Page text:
Ari Shavit
June 17, 2010 - 12:00am

Two or three times a week Defense Minister Ehud Barak's bureau receives a telephone call from the White House. On the line is Biden - Vice President of the United States Joe Biden. The conversation between Joe and Ehud is almost always friendly, almost always solving difficult problems amicably.

Joe is what America used to be and Ehud is what Israel used to be. Together they're trying to restore the American-Israeli alliance to what it used to be.

The frequent telephone calls between them constitute the alliance's lifeline. When the president in Washington and the prime minister in Jerusalem can't tolerate each other, the vice president and the defense minister function as the responsible adults. This is the strategy between two states, whose close relations have become frosty.

Barak's close relationship with Biden is one of the main reasons Prime Minister Benjamin Netanyahu treats his defense minister with great respect, almost reverence. Here are the other reasons. Netanyahu knows that without Barak his government will become a repulsive right wing government that wouldn't survive for long. Without Barak, Netanyahu knows Israel will become a pariah state, ostracized from the community of nations. The prime minister also knows that without Barak nobody will stand beside him when he makes a decision about Iran. Politics, policy and strategy all make Barak the central pillar of Netanyahu's government. Without Barak, Netanyahu has no future.

The opposite is also true. Without Netanyahu, Barak has no future. Barak knows that without the unique status afforded him by the partnership with Netanyahu, his party would eat him alive. Without Netanyahu, Barak knows his political status is in critical condition. He also knows that without Netanyahu no peace process can make progress in the near future. He understands that without Netanyahu it is hard to make a responsible, rational decision regarding Iran. Politics, policy and strategy all make Netanyahu vital for Barak. Consequently the defense minister feels something about the prime minister he rarely experiences - respectful veneration.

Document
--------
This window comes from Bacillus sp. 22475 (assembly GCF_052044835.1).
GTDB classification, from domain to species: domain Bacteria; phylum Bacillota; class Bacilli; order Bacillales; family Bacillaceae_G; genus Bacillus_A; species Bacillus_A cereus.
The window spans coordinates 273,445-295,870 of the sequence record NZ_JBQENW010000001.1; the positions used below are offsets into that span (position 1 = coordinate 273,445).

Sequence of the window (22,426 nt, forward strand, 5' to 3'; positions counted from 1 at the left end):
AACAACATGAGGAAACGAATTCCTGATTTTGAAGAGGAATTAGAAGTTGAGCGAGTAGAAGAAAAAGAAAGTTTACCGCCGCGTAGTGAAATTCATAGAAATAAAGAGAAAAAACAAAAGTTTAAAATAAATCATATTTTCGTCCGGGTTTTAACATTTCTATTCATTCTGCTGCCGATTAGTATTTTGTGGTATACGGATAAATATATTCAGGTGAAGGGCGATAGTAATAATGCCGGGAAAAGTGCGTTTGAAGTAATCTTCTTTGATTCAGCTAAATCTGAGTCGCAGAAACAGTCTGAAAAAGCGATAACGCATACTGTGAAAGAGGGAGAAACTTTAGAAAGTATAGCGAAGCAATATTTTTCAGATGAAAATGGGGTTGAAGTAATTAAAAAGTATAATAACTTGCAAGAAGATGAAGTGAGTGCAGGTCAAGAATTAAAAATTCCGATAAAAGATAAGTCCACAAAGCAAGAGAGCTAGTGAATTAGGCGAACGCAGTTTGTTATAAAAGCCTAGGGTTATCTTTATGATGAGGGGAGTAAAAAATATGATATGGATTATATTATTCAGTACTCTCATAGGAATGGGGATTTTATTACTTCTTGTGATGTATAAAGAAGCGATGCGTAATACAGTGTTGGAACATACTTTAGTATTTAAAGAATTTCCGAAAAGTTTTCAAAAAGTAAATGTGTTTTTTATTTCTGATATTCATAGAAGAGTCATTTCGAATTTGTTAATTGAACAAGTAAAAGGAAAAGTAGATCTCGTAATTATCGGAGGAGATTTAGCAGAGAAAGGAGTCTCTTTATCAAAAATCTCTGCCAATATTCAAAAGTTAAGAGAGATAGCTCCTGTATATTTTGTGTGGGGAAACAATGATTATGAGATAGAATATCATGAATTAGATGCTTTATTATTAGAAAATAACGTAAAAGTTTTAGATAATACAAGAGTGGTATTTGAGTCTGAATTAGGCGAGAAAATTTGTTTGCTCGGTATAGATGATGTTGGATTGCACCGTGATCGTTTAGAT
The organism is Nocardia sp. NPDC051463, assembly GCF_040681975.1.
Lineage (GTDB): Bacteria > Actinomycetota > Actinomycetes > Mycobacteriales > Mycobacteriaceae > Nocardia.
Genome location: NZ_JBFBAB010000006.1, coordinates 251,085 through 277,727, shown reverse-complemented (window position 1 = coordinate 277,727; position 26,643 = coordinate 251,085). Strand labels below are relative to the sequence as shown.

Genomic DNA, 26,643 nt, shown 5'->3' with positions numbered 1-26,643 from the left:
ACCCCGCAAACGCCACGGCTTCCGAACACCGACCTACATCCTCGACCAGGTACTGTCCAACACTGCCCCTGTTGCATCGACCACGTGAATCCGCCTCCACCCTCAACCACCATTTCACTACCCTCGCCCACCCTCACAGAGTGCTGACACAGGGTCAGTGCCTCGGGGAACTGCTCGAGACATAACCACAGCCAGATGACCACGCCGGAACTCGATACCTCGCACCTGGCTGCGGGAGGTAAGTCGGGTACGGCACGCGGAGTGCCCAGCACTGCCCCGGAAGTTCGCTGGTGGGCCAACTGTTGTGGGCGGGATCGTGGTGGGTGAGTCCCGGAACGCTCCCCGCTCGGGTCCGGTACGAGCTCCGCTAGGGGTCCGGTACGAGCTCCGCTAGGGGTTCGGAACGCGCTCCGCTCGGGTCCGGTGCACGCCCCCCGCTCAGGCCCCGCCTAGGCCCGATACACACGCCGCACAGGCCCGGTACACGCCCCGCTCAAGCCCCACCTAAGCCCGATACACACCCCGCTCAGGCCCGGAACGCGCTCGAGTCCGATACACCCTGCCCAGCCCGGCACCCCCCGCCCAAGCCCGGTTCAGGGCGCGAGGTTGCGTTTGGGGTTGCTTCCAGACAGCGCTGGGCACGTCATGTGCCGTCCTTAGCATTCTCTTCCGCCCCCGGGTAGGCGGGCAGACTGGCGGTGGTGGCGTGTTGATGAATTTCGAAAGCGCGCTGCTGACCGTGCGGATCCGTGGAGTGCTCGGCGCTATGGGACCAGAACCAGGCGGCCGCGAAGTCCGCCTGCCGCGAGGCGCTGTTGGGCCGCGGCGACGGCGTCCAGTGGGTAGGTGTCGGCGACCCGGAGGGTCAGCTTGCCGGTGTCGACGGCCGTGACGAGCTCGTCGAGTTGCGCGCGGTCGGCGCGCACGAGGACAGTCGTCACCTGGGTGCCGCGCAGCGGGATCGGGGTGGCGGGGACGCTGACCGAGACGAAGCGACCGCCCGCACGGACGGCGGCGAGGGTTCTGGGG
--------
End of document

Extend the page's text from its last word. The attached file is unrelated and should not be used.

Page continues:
For years people have been talking about Netanyahu and Barak as if they were twins. But the truth is that only mutual dependence between the two has turned them in the past year into a pair of twins, the likes of which were never seen among Israeli leaders. David Ben Gurion and Moshe Sharett had a complex relationship, as did Levi Eshkol and Moshe Dayan as well as Golda Meir and Dayan. Relations between Yitzhak Rabin and Shimon Peres were poor, and those between Menachem Begin and Ariel Sharon were terrible. Yitzhak Shamir, Netanyahu during his first administration, Barak, Sharon and Ehud Olmert didn't really have partners. So the goings on between the prime minister and defense minister now are unprecedented.

The twins spend three, four or five hours a day in each other's company. There are no intrigues, tricks or leaks between them, no bad blood or petty politics. Even when they fail together, like in the Gaza flotilla incident, they stand together. This alliance is the axis upon which today Israel's politics, policy and strategy revolve.

But the Siamese twins are not identical. Although conjoined, each has different genetics. Netanyahu's inner circle believes that any concession is suicide. Barak's inner circle believes that the status quo is suicidal. Thus, when the twins sit alone in the room, two opposing world views accompany them.

For the twin alliance to survive, one of the two will have to change. One of them will have to turn against the ideological and identity-based DNA that forged him.

The flotilla and NPT crises have made this situation perfectly clear. Israel is losing its freedom of action. The country is on the brink. So the twins don't have much time. Only if they succeed in bringing themselves to take substantive action, can they save themselves and their country. If they don't do that soon, even Biden will stop calling. The two, who are hanging together, will find themselves hanging separately, politically, in the square of disgrace.


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